TIMSS and TIMSS Advanced achievement results are reported on a scale from 0 to 1,000, with a TIMSS scale average of 500 and standard deviation of 100. TIMSS provides an overall mathematics scale score and an overall science scale score, as well as subscale scores for the content and cognitive domains in each subject at each grade level. TIMSS Advanced provides an overall advanced mathematics scale score and an overall physics scale score, as well as subscale scores for the content and cognitive domains in each subject.
The scaling of data is conducted separately for each subject and grade. Data are also scaled separately for each of the content and cognitive domains. Because the level of difficulty of items necessarily differs between subject, grade, and domains, direct comparisons between scores across subjects, grades, and different domain types should not be made. In contrast, scores within a subject, grade, and domain are comparable over time.
In addition to scale scores, TIMSS and TIMSS Advanced have developed international benchmarks for each subject and grade. The international benchmarks provide a way to interpret the scale scores and to understand how students' proficiency in mathematics and science varies along the TIMSS scale. The TIMSS benchmarks describe four levels of student achievement (Advanced, High, Intermediate, and Low) for each subject and grade, based on the kinds of skills and knowledge that students at each score cutpoint would need to successfully answer the mathematics and science items. The TIMSS Advanced benchmarks similarly describe three levels of student achievement (Advanced, High, and Intermediate).
The TIMSS 2015 and TIMSS Advanced 2015 Results present the performance of U.S. students relative to their peers in other countries and other education systems and describe changes in mathematics and science achievement since 1995. Most of the TIMSS 2015 findings are based on the results presented in two international reports published by the IEA (forthcoming):
Most of the TIMSS Advanced 2015 findings are based on the results presented in the international report published by the IEA (forthcoming):
Besides findings based on the international reports, the TIMSS 2015 and TIMSS Advanced 2015 Results provide details about the achievement of subgroups of U.S. students that are not available in the international reports (e.g., scores of students of different racial and ethnic and socioeconomic backgrounds).
It is important to note that comparisons presented here treat all participating education systems equally, as is done in the international reports. Thus, the United States is compared with some education systems that participated in TIMSS without a complete national sample (e.g., Northern Ireland-GBR participated but there was no national United Kingdom sample) as well as with some education systems that participated as part of a complete national sample (e.g., Florida-USA participated as a separate state sample of public schools and as part of the U.S. national sample of all schools).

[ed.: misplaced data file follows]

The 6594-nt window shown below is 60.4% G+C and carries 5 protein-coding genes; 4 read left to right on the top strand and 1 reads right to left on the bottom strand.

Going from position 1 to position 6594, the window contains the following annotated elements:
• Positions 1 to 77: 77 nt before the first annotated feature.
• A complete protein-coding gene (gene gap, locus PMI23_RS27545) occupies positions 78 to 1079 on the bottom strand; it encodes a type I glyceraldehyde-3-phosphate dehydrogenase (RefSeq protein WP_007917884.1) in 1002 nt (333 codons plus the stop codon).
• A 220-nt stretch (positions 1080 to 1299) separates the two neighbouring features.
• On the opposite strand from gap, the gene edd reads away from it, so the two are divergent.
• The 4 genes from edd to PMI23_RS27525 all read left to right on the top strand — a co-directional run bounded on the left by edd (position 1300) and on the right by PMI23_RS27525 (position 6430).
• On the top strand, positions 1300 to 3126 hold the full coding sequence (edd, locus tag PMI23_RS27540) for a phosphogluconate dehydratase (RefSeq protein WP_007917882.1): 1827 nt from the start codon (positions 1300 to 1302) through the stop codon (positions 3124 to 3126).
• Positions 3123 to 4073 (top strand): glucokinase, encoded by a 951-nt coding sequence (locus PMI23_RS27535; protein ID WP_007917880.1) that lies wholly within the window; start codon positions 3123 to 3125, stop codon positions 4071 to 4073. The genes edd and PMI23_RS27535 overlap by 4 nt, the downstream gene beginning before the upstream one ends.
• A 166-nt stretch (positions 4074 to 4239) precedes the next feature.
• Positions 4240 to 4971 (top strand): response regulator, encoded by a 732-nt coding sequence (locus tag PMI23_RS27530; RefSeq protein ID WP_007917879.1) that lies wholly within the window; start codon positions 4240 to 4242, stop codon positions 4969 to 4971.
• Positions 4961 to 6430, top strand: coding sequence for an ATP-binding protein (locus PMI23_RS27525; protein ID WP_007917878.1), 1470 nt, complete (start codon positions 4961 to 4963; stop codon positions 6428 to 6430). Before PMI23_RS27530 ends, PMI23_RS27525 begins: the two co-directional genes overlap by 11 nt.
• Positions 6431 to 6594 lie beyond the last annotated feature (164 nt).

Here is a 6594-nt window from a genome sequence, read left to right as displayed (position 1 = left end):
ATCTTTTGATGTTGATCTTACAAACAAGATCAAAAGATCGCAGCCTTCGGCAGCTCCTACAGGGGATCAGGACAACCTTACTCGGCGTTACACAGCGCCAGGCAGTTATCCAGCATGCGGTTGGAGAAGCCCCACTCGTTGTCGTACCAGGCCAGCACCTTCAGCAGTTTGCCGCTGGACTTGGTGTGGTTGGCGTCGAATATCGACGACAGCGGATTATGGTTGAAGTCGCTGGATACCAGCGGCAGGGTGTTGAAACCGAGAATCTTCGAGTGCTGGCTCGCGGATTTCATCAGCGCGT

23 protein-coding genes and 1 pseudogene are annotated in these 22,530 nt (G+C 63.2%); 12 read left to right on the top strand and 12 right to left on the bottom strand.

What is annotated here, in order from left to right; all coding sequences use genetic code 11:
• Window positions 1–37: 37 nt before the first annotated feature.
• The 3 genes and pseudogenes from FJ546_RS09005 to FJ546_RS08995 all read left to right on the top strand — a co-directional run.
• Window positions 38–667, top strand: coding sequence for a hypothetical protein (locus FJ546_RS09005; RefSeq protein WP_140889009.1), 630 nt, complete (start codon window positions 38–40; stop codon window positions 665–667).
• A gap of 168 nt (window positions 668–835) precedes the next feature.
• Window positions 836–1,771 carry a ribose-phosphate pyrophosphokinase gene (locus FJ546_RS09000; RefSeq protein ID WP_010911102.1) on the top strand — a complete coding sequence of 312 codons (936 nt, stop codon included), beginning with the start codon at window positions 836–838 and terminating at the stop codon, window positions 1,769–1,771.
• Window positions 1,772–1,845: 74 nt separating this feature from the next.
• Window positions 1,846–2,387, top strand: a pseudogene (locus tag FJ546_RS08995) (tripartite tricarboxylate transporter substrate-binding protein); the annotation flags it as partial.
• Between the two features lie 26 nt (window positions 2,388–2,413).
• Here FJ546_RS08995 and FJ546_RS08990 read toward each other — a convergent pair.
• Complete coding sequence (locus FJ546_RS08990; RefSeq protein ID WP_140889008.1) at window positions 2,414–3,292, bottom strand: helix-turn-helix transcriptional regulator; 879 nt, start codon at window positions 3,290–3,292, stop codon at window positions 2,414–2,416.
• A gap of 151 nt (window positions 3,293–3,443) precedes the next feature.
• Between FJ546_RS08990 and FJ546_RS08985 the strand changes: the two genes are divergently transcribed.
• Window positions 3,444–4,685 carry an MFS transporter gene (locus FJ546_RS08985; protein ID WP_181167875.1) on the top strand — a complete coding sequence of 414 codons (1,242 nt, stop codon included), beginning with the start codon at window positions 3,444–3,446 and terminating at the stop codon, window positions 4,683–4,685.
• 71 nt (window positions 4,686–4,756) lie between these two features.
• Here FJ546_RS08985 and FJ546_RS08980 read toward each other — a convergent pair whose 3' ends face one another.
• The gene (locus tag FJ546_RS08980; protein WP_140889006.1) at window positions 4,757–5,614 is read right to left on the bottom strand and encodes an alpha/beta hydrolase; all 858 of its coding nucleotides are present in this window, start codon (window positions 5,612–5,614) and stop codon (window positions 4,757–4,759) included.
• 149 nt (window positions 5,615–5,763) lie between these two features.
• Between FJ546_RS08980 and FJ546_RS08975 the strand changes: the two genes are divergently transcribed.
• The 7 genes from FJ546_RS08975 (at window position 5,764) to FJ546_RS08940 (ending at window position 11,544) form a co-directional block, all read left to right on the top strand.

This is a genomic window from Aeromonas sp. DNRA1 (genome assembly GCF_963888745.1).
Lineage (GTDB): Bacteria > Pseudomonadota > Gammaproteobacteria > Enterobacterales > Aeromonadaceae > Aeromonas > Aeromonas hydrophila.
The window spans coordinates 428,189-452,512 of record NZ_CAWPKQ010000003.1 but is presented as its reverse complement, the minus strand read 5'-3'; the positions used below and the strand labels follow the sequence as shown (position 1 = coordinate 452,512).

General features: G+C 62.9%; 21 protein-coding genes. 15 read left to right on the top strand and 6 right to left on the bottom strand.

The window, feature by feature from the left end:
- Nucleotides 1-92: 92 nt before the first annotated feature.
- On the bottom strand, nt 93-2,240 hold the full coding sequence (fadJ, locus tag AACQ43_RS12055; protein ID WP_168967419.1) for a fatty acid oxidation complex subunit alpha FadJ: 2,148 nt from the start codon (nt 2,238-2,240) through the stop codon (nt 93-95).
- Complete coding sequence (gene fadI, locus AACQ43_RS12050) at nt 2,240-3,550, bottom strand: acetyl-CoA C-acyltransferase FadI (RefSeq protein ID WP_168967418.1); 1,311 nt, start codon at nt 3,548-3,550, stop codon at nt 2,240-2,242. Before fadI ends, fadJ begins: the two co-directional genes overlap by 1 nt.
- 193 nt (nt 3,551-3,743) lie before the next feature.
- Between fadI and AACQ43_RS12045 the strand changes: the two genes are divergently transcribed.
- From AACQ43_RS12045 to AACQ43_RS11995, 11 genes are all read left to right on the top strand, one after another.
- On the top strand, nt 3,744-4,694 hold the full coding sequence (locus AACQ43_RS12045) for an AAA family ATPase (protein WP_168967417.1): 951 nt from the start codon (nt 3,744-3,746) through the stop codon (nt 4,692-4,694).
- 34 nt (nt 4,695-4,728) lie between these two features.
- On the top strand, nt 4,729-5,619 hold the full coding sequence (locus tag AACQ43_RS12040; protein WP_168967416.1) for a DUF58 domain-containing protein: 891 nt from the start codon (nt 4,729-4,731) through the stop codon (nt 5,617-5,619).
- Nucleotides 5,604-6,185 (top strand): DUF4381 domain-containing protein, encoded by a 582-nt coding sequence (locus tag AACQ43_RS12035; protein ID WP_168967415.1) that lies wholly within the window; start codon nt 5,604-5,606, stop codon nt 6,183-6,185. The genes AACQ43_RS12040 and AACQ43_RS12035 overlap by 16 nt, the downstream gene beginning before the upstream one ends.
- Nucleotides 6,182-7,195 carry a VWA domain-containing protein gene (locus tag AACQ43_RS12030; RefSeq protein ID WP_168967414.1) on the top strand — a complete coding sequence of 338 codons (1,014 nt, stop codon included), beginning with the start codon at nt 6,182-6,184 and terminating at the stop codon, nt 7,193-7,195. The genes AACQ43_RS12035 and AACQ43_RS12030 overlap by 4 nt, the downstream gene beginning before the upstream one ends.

In addition to describing performance in 2015, the results also document changes in mathematics and science over time. TIMSS has been administered six times (every 4 years) since the first assessment in 1995. In each administration, the framework is reviewed and updated to reflect developments in the field and in curricula, while at the same time ensuring comparability in sampling procedures and assessment items. Additionally, each successive administration of TIMSS since 1995 has been scaled so that the mean of all education systems is 500, as it was originally set in 1995, and thus comparable across years. This report focuses on comparing the 2015 results with those from the prior TIMSS assessment in 2011 and, for a long-term perspective, the first TIMSS assessment in 1995.
Changes in advanced mathematics and physics achievement between 1995 and 2015 are reported to the extent possible. Six countries, including the United States, participated in TIMSS Advanced in both years. However, because of changes in the framework and sampling procedures between the 1995 and 2008/2015 administrations, results should be interpreted with caution, as described in the Methodology and Technical Notes. Performance changes between 2008 and 2015 (which are not subject to such concerns about comparability) are not presented because the United States did not participate in TIMSS Advanced in 2008.
All results are presented in tables, figures, and brief text summaries of key findings. In the interest of brevity, in most cases, only the names of education systems (including benchmarking participants) scoring higher than or not measurably different from the United States (not those scoring lower than the United States) are reported. Results also include data on the one U.S. state—Florida—that participated as a benchmarking education system.
All statistically significant differences described in this report are at the .05 level. Differences that are statistically significant are discussed using comparative terms such as "higher" and "lower." Differences that are not statistically significant are either not discussed or referred to as "not measurably different." In almost all instances, the tests for significance used were standard t tests. No adjustments were made for multiple comparisons.
For additional information on scaling, reporting, and statistical procedures, see the Methodology and Technical Notes.